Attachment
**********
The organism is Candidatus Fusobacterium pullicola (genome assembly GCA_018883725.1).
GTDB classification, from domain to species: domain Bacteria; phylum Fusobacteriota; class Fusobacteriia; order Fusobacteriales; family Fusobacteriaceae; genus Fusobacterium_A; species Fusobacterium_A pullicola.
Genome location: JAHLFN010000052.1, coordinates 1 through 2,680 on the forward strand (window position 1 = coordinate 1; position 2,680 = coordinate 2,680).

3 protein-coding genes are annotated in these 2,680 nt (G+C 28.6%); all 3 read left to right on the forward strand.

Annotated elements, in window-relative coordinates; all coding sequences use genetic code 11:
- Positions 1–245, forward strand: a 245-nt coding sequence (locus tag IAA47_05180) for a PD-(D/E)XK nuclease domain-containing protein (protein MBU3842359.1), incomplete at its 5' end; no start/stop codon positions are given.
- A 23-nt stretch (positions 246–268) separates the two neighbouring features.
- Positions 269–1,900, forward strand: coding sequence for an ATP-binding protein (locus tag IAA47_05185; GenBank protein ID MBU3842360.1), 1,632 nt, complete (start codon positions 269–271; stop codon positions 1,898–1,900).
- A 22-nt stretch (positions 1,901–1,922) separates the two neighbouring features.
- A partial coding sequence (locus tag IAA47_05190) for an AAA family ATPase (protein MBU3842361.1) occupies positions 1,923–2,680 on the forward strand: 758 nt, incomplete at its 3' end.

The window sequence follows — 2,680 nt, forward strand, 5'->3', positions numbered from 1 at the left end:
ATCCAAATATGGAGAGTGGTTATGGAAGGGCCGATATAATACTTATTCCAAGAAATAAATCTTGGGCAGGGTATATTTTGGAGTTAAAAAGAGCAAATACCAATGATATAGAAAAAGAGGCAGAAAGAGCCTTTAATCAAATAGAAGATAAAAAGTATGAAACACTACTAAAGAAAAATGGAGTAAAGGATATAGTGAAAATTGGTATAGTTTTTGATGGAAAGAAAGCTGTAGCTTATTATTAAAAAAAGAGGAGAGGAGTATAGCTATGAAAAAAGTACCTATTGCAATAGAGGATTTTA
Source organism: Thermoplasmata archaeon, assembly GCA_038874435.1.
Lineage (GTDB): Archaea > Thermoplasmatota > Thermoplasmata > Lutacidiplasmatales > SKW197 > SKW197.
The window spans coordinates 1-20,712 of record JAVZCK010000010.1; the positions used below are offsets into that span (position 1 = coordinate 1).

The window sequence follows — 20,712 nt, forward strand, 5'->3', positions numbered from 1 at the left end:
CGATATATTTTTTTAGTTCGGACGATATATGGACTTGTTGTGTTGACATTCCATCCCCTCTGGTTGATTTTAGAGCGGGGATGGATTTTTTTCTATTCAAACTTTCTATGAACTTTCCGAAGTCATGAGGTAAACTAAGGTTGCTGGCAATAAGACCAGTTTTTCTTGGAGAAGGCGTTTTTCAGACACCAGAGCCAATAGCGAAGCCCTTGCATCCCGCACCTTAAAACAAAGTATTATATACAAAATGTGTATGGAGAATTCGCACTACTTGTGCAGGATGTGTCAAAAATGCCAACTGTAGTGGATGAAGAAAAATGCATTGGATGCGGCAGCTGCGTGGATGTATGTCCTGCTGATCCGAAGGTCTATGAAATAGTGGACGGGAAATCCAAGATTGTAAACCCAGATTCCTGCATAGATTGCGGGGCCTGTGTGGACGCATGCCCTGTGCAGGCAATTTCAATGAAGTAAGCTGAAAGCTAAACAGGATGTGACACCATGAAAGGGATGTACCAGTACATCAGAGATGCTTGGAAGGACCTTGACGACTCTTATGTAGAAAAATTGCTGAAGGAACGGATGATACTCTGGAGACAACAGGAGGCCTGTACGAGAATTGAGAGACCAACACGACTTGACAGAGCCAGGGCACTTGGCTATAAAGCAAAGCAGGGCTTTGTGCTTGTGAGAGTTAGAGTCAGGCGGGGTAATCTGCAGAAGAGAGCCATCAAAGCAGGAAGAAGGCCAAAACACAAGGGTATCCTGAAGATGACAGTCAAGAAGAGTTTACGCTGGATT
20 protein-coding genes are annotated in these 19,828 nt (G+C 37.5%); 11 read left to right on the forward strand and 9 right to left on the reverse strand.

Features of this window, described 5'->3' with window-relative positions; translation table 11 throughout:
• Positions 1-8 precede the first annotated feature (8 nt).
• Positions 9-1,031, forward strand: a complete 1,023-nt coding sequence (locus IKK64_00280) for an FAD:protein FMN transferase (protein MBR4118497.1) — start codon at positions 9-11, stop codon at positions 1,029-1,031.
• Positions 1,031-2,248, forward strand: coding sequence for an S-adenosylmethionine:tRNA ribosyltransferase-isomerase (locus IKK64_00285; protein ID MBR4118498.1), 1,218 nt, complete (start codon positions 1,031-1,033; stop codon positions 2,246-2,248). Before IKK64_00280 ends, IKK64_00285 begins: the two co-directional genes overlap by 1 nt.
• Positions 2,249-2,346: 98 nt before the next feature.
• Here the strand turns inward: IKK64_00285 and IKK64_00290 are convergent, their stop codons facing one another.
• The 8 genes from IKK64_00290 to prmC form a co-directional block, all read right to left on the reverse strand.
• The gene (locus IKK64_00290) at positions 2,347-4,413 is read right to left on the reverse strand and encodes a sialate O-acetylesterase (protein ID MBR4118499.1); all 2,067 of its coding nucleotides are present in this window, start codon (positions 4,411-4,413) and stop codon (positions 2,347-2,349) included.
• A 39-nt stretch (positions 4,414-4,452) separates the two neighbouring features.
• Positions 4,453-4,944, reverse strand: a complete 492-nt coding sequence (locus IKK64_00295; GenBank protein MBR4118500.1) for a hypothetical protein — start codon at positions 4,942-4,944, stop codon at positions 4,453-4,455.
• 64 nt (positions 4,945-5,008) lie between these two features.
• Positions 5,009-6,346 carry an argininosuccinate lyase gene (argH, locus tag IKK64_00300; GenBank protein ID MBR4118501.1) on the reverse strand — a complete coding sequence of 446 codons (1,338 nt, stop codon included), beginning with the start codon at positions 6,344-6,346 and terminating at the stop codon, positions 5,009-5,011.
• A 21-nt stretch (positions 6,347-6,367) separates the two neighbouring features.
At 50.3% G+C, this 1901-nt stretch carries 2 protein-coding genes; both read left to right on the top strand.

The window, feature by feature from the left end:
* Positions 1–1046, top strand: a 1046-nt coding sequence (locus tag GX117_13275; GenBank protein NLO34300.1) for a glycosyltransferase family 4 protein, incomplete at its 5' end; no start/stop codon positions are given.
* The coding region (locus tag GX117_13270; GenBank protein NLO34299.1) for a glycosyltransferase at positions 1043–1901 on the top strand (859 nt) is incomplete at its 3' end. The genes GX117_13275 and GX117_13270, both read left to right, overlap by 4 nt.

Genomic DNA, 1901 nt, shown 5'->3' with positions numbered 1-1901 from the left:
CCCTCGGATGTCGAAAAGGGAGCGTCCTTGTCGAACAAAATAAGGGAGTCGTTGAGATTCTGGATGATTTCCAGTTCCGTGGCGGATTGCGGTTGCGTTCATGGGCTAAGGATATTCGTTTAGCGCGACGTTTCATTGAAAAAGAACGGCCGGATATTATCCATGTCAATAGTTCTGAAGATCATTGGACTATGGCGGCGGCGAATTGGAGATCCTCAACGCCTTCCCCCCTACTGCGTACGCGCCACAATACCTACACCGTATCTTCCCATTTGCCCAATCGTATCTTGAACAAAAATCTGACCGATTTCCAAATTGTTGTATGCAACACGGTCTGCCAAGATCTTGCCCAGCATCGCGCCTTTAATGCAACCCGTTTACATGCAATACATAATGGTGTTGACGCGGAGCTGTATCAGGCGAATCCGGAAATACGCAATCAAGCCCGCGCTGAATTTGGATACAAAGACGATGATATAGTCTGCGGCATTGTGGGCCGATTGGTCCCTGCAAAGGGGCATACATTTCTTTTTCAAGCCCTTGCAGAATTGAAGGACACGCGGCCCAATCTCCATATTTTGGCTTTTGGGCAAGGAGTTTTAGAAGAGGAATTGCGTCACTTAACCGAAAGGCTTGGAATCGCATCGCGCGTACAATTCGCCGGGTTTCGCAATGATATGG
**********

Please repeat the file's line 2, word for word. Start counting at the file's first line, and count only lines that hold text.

GTDB classification, from domain to species: domain Bacteria; phylum Fusobacteriota; class Fusobacteriia; order Fusobacteriales; family Fusobacteriaceae; genus Fusobacterium_A; species Fusobacterium_A pullicola.